Glen Tullman of Med City News shares insights about transformation to telehealth that may take place after COVID-19. Tullman cites the primary barrier keeping people from accessing healthcare in urban and rural settings, which is issues with transportation, has legitimized the use of virtual care. Telehealth has been found to be more convenient and accessible, with lower waiting times and no transportation barrier, while continuing to provide positive experiences to patients.
During the COVID-19 pandemic, virtual health visits have went from occurring approximately 10% to 90% percent of the time, and has allowed for patients and providers to stay safe from transmission of the virus in addition to providing convenient care. On average, virtual health visits last for the same time as in-person visits. Tullman points out that in the COVID-19 pandemic has transformed the question of “whether telehealth will play a substantial role” to “how virtual care will reinvent our experience.”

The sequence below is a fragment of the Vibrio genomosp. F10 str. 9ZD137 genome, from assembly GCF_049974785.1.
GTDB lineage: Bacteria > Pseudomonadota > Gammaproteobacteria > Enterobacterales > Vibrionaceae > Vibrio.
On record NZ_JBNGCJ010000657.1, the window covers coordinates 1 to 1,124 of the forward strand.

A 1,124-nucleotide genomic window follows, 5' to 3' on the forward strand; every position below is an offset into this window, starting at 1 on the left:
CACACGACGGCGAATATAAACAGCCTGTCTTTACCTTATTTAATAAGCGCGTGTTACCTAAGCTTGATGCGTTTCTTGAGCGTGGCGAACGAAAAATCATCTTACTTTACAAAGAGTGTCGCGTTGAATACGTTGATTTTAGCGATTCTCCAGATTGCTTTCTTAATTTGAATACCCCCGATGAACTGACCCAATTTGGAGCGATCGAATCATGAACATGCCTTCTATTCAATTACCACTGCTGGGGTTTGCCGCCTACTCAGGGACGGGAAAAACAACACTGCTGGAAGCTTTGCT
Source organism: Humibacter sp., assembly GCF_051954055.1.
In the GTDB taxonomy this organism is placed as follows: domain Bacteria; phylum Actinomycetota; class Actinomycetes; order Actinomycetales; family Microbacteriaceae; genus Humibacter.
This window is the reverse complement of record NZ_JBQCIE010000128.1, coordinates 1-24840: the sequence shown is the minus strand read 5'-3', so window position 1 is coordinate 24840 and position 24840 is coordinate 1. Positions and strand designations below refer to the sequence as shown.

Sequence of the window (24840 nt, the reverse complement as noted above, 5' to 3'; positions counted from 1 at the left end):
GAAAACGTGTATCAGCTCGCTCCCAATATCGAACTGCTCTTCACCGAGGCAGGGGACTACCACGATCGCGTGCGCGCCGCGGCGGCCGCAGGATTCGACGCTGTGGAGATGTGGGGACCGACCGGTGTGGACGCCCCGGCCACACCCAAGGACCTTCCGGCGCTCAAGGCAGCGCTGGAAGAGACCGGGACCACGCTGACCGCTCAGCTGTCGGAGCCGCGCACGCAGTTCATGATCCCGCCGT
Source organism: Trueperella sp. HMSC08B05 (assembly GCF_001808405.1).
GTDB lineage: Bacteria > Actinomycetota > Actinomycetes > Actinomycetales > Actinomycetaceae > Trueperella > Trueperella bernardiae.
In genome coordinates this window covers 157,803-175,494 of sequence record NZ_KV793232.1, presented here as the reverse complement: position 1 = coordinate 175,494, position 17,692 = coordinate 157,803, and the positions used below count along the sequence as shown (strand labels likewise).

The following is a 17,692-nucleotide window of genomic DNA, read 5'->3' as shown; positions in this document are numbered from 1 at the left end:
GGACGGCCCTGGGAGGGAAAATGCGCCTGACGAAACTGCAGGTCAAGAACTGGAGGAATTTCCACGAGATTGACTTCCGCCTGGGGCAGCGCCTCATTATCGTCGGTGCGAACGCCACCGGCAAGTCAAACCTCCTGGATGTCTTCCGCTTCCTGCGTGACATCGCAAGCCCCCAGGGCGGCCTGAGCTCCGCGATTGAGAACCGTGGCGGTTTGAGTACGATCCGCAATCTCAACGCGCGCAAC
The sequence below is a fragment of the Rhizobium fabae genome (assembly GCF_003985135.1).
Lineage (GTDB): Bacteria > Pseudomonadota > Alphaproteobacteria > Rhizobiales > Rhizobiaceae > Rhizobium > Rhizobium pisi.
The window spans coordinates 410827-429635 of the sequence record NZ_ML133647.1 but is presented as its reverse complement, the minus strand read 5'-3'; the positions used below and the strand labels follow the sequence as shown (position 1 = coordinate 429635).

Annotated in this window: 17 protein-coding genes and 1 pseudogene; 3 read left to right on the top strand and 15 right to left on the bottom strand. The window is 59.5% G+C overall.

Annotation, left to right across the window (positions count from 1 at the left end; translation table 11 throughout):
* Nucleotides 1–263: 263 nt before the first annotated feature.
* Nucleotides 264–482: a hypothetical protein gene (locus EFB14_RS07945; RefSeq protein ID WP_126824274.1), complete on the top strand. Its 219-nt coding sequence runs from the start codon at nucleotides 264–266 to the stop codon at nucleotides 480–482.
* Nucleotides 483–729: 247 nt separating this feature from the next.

The article identifies that in addition to providing appointments virtually, virtual care can also incorporate advanced data science to enhance patient care, such as gathering health information between sessions and relaying it to the client and provider in a digestible way.
This practice promotes accurate monitoring by providers and encouraging and supportive self-monitoring for patients. When patients take the time and have the resources to self-monitor, they are able to respond to their own needs between sessions with appropriate actions, whether that is a change to diet, exercise, use of coping skills, or scheduling a sooner appointment with their provider.